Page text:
But a door opened with the findings from the first studies from The Cancer Genome Atlas.

Those studies revealed that tumors in a substantial portion of patients with gastric cancer express PD-L1, Dr. Fuchs explained. PD-L1 is a protein on tumor cells and other cells in the tumor microenvironment that binds to PD-1 on immune cells, an action that serves to tamp down the immune response against tumors.

That finding, Dr. Fuchs said, created an opportunity for researchers to test whether agents that target PD-L1 or, like pembrolizumab, its binding partner on immune cells, PD-1, may provide a new option for gastric cancer.

Durable Responses, Including in Some PD-L1-Negative Patients

In the KEYNOTE-059 trial, which was funded by pembrolizumab’s manufacturer, Merck, 148 patients had tumors that expressed PD-L1.

Many of the partial and complete responses seen in these patients persisted for long periods, ranging from just a few months to more than a year.

“The responses really are quite robust and far longer than you would see with any cytotoxic chemotherapy agent,” Dr. Fuchs said.

In addition, three patients whose tumors were PD-L1-negative—according to the parameters used for the trial and the approved test kit—also had complete responses.

In general, patients in the trial tolerated pembrolizumab well, Dr. Fuchs said, with most experiencing only mild side effects. Common side effects included fatigue, anemia, and dehydration. Seven patients, however, had to stop treatment because of severe side effects, and two patients died from treatment-related side effects.

More Research Needed on Biomarkers, Combinations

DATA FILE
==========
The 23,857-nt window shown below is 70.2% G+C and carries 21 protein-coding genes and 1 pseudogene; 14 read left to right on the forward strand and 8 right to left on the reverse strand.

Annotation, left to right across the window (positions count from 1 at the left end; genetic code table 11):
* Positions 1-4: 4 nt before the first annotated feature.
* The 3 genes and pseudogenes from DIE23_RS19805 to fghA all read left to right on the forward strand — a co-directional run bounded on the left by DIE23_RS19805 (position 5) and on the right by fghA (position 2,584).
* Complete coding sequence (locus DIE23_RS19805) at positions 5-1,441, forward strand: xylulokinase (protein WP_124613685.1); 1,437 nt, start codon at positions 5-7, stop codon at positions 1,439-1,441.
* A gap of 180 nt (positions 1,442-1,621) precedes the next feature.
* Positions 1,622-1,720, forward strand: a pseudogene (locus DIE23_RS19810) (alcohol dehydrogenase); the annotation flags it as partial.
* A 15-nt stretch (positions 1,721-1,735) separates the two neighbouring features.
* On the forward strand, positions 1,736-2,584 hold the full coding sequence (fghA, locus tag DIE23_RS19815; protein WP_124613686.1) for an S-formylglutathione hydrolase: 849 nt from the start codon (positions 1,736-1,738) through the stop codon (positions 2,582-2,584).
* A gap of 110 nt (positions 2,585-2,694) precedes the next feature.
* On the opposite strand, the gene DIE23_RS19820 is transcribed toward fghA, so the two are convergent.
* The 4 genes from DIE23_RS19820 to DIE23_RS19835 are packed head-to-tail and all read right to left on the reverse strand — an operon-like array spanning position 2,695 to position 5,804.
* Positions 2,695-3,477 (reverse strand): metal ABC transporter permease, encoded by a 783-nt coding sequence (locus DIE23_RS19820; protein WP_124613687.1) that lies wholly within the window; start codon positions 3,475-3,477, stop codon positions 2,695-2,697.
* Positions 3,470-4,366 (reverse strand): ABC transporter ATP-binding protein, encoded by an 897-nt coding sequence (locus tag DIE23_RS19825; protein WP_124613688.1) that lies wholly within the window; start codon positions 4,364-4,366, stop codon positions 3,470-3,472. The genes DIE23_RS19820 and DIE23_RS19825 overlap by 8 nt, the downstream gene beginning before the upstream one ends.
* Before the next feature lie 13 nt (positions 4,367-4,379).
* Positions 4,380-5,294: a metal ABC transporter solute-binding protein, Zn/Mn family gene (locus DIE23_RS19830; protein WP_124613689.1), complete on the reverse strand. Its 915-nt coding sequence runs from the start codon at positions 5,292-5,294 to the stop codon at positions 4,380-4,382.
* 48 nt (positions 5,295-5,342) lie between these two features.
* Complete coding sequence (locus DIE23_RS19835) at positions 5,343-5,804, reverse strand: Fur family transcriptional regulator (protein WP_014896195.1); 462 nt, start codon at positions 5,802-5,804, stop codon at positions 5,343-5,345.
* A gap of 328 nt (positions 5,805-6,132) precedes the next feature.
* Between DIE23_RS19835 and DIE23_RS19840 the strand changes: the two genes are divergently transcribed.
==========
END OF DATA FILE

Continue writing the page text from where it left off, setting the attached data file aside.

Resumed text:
Drugs that target PD-L1 “will clearly have a role in advanced gastric cancer,” Eric Van Cutsem, M.D., Ph.D., head of the Division of Clinical Digestive Oncology at the University Hospitals Gasthuisberg in Belgium, said after the Keynote-059 results were presented at the ESMO meeting.

But he cautioned that further research is needed to understand how these agents can be used most effectively in patients with stomach cancer.

“The role of PD-L1 expression [as a predictive biomarker] has to be clarified,” Dr. Van Cutsem said, adding that other predictive markers also need to be identified.

A close analysis of the Keynote-059 trial data does provide some additional guidance on which patients are more likely to respond to pembrolizumab, Dr. Fuchs explained.

Patients who were PD-L1 positive and who had undergone only two prior lines of treatment were more likely to respond than patients receiving the drug as a fourth- or fifth-line treatment.

“So, you see a clearly diminishing response rate” in patients who have received more prior lines of treatment, he said.

“Regrettably, there are still many patients who don’t respond,” Dr. Fuchs continued. The data suggest that there are “two opportunities” to change that. One, he said, “is to look at [pembrolizumab] in earlier lines of therapy, and the other is to figure out what [therapy] to partner with it to augment that response.”